I was especially impressed by the quotation from Chief Executive Peter Kenyon (formerly of Manchester United): “We are incredibly proud of Chelsea’s heritage. The design of this new badge is based on the one from the 1950s and it was a conscious decision to do this… As we approach our centenary year, and the club embarks on a new and very exciting era, it is appropriate that we have a new identity that reflects our tradition and can represent us for the next 100 years.”
Leeds United. http://www.wafll.com/leeds-united-badges.html
Oxford United FC http://www.oxkits.co.uk/club_badges.htm
Lots of information is available on this fascinating website: http://www.oldgrounds.co.uk/
Not everyone is interested in such things and I imagine most people look at the lamb on Preston North End’s badge or the swan on Wycombe Wanderers’ crest without a flicker of interest. Nor do they wonder why Wycombe Wanderers are known as the Chairboys or Luton, the Hatters. Yet there is some interest because I often see fans’ forum posts by people asking what the Hotspur in Tottenham Hotspur means, or about the origins of the nickname “Posh” for Peterborough United. Posh has been used by the football club or its fans, since the 1920s, but in 2002 Victoria Beckham tried to stop the club from using it, by lodging a counter-claim with the Patents Office. PUFC said that they would fight the claim fiercely in the courts. They did, and they won – which is pleasing, but the club’s reason for doing so was not the defence of the club’s traditions but as the then chief executive Geoff Davey warned, the club faced serious financial implications if they were prevented from using the ‘Posh’ name on merchandising.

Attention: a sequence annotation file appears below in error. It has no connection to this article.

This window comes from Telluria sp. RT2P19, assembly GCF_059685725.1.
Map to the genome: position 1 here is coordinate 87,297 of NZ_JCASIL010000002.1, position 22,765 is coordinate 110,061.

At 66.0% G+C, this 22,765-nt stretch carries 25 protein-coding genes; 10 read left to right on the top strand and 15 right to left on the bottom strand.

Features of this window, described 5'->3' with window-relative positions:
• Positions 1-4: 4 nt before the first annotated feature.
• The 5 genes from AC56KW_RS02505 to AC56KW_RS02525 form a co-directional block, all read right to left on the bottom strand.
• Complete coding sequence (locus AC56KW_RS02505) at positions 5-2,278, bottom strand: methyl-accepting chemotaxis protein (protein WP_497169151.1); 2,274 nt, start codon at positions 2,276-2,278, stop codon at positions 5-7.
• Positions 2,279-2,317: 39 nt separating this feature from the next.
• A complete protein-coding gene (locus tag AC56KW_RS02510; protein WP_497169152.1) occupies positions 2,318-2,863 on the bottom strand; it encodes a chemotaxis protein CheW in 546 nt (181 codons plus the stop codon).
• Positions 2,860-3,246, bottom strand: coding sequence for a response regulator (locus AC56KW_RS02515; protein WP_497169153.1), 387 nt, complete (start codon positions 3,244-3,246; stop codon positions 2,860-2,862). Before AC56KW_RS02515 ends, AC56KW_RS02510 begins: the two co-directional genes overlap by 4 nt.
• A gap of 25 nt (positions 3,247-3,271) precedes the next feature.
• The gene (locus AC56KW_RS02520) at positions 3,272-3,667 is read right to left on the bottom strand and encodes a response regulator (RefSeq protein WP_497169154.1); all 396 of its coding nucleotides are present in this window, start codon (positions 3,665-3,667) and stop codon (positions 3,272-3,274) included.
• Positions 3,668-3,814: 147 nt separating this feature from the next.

In 2004, the then Chairman of the Football League, former Tory minister Brian Mawhinney, defending the rebranding of the second division as the Coca-Cola Championship, said: “We have reclaimed our history. … The championship is a historic term dating back to 1888.” Perhaps, but history had less to do with it than sponsorship, hence the involvement of a soft drinks’ company.
Sponsorship, rebranding, the constant need for clubs to acquire more money, just to be able to compete, or even exist, are eroding the history of clubs and their supporters. Many clubs employ a Brand Protection Manager. In an enlightening interview with CPA Global, intellectual property lawyers, Ronald Crawford, an American who became BPM for Arsenal in 1997, explained how he misunderstood what tradition meant to the fans: “Not growing up in the UK, I didn’t appreciate quite how passionate football fans are about what we as management do with the Arsenal assets. … Many fans have long-standing loyalties to the club that have been passed down from generation to generation. They feel as if it belongs to them, as indeed it does. That means they can also be sensitive about what we do – and how we go about it…. I didn’t appreciate the history of the name or its importance to our fans. … From an IP perspective, it made absolute sense to register it as a trademark, so that the club could protect it. But the fans felt differently. … If the club chooses to change the colour of its shirt or the style of its team kit, then it will be discussed and debated on the fans’ forums… so we need to keep in mind the different stakeholders.”
Tradition is an important part of football clubs. The clubs as businesses know it. That’s why they’re selling it – or a version of it – back to us.